As with claims by adults, a determination by the Commissioner that a child is not disabled must be upheld if it is supported by substantial evidence. 42 U.S.C. § 405(g). Substantial evidence is “such relevant evidence as a reasonable mind might accept as adequate to support a conclusion.” Richardson v. Perales, 402 U.S. 389, 401 (1971), quoting Consolidated Edison Co. v. NLRB, 305 U.S. 197, 229 (1938). Under the substantial evidence test, “findings of fact made by administrative agencies ... may be reversed ... only when the record compels a reversal; the mere fact that the record may support a contrary conclusion is not enough to justify a reversal of the administrative findings.” Adefemi v. Ashcroft, 386 F.3d 1022, 1027 (11th Cir. 2004) (en banc), cert. denied, 544 U.S. 1035 (2005).

         C. Discussion

         In this case, Plaintiff does not contend the ALJ's decision was unsupported by substantial evidence. See doc. 25 at p.1; footnote 1, supra. Rather, she asserts only that this Court should remand the case pursuant to sentence six of 42 U.S.C. §405(g) in light of new evidence, testing by the Polk County Public Schools' Early Intervention Multidisciplinary Team dated December 14, 2018, subsequent to the ALJ's decision denying benefits. Plaintiff states the new evidence suggests that K.G.'s condition was more severe at the time of the ALJ's decision, warranting reversal. In response, the Commissioner opposes remand because Plaintiff failed to show that the new evidence is chronologically relevant. I agree.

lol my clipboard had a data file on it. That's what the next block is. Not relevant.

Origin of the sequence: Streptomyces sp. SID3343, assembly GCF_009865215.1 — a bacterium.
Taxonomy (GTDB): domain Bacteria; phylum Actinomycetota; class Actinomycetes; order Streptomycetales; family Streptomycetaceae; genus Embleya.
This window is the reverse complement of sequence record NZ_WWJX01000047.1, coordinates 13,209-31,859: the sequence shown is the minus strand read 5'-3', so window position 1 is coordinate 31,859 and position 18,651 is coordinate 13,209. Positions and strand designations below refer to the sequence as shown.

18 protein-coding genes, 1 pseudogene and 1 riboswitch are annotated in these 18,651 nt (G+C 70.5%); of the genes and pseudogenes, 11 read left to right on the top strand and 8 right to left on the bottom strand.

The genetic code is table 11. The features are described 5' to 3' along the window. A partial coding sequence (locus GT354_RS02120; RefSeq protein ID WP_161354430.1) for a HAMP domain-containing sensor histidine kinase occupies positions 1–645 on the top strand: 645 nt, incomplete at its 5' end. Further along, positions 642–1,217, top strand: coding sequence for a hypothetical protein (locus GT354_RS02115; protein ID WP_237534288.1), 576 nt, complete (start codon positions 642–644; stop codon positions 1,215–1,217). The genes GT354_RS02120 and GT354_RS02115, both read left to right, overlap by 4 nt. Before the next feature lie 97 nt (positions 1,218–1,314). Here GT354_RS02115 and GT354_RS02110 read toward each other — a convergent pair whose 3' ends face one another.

A claimant can request remand under sentence six “when evidence not presented to the Commissioner at any stage of the administrative process requires further review.” Ingram v. Comm'r of Soc. Sec. Admin., 496 F.3d 1253, 1267 (11th Cir. 2007). To prevail on a claim of remand under sentence six, a claimant must show that (1) there is new, non-cumulative evidence; (2) the evidence is material, that is, relevant and probative so that there is a reasonable possibility it would change the administrative results; and (3) there is good cause for failure to submit the evidence at the administrative hearing. See Vega v. Comm'r of Soc. Sec., 265 F.3d 1214, 1218 (11th Cir. 2001) (citing Caulder v. Bowen, 791 F.2d 872 (11th Cir. 1986). The new evidence must relate to the period on or before the date of the ALJ's decision. Wilson v. Apfel, 179 F.3d 1276, 1279 (11th Cir. 1999)(finding that evidence of deterioration of a previously considered condition may subsequently entitle a claimant to benefits in a new application, it is not probative of whether claimant was disabled during the ...